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Supporting Women’s Career Advancement

Challenges and Opportunities

Edited by Ronald J. Burke and Mary C. Mattis

This book documents the progress that managerial and professional women have made in advancing their careers, and the challenges and opportunities that remain. In the context of increasing numbers of women entering the workplace and indeed pursuing professional and managerial careers, it examines why so few women occupy the top positions in corporations.
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Chapter 1: Advancing women’s careers: small wins but unfinished business

Ronald J. Burke and Mary C. Mattis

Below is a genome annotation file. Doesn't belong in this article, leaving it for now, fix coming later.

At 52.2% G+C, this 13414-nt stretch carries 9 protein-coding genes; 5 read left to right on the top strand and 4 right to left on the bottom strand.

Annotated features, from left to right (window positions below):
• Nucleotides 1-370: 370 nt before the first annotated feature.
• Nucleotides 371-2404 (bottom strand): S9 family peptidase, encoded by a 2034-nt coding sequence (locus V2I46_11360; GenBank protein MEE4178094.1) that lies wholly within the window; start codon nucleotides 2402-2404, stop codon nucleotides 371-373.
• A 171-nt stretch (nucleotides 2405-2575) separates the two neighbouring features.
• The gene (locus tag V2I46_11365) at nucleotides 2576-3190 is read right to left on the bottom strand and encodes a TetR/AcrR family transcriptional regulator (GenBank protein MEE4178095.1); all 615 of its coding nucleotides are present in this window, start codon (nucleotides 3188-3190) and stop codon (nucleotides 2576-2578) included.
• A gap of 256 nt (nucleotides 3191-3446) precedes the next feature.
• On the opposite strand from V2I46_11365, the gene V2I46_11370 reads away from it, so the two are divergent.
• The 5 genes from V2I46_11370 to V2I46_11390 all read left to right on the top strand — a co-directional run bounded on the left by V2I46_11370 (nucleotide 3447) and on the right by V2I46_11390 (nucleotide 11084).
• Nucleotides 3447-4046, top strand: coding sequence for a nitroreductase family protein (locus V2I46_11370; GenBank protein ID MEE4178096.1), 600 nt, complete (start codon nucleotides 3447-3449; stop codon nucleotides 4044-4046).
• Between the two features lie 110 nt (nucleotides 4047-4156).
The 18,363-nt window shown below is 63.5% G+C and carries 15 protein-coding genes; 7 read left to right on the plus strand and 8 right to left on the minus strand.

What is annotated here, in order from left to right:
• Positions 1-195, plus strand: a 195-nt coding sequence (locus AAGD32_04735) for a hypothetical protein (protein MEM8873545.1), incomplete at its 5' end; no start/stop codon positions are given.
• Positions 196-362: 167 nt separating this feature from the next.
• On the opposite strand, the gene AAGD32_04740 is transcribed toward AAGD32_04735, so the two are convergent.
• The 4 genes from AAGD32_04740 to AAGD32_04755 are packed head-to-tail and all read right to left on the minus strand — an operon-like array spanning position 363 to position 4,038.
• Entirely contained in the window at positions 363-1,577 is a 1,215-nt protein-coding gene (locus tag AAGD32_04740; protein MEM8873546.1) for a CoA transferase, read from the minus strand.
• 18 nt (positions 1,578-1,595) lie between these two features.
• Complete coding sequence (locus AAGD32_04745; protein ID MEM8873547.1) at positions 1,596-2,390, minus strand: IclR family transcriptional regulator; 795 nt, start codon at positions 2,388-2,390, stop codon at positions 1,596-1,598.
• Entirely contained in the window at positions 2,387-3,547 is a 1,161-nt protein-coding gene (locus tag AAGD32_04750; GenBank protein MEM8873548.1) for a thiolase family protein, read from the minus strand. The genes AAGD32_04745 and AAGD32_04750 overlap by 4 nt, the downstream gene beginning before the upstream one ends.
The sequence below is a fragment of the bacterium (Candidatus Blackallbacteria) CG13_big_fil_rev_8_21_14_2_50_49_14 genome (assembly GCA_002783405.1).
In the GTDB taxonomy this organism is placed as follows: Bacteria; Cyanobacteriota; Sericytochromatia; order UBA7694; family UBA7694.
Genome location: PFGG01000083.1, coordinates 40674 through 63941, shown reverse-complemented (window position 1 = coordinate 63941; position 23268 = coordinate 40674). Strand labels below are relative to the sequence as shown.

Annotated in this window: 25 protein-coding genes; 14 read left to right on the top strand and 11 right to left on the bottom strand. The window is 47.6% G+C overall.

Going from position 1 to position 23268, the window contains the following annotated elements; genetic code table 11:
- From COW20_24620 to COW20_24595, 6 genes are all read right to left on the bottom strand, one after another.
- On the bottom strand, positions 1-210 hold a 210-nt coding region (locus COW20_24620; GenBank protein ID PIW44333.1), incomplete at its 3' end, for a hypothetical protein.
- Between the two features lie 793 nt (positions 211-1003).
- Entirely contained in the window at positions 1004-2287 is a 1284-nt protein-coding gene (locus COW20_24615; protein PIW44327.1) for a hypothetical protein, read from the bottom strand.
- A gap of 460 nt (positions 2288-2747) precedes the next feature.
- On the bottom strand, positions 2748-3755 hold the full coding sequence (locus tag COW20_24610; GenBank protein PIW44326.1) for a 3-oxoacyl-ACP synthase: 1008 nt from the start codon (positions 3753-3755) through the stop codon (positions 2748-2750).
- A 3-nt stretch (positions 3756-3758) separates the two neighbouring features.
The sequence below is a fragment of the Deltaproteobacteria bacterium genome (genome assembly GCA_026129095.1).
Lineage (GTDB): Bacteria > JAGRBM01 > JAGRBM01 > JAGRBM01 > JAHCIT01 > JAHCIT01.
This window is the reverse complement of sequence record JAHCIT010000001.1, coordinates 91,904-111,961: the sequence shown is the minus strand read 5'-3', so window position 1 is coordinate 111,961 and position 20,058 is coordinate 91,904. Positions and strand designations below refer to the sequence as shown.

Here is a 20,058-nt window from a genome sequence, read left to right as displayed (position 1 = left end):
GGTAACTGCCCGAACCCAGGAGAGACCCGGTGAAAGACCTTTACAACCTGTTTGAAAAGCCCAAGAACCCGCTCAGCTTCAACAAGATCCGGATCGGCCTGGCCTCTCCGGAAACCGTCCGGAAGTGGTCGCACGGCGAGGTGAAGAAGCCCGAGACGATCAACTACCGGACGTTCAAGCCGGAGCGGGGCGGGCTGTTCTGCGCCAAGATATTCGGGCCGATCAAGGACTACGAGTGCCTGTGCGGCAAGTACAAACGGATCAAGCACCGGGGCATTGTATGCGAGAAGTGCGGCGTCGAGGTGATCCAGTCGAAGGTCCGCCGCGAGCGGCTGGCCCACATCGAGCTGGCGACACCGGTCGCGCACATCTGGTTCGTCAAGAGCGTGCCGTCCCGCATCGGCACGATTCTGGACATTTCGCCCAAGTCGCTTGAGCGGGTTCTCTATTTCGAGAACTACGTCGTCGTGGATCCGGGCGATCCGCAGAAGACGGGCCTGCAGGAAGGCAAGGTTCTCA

1. Advancing women’s careers: small wins but unfinished business Ronald J. Burke and Mary C. Mattis1 INTRODUCTION During the past decade there has been a dramatic increase in the number of women who have entered the workplace in both developed and developing countries (Davidson and Burke, 2004). One contributing factor is the increasing amount of education women have pursued, coupled with increasing numbers of women undertaking professional studies (business, law, engineering and so on). This has resulted in greater numbers of women pursuing professional and managerial careers. We have witnessed a revolution in women’s roles in society, particularly in the workplace, during this time. However, this revolution has not resulted in increases in women’s participation at the top levels of corporations. Few women are chief executive officers (CEOs) of large organizations and few women occupy seats on the boards of directors of private sector organizations. The existence of a ‘glass ceiling’ artificially limiting women’s advancement appears to be a worldwide phenomenon. An increasing amount of research and writing has focused on the glass ceiling, why it exists, why it has been so difficult to eliminate it and what companies and governments are undertaking to support women’s career advancement. Women are now earning an increasing number of university degrees with a majority of university graduates in some fields (for example, psychology) being women. There is a lot of needed talent that is being wasted and underutilized as a result of the barriers unnecessarily faced by qualified...

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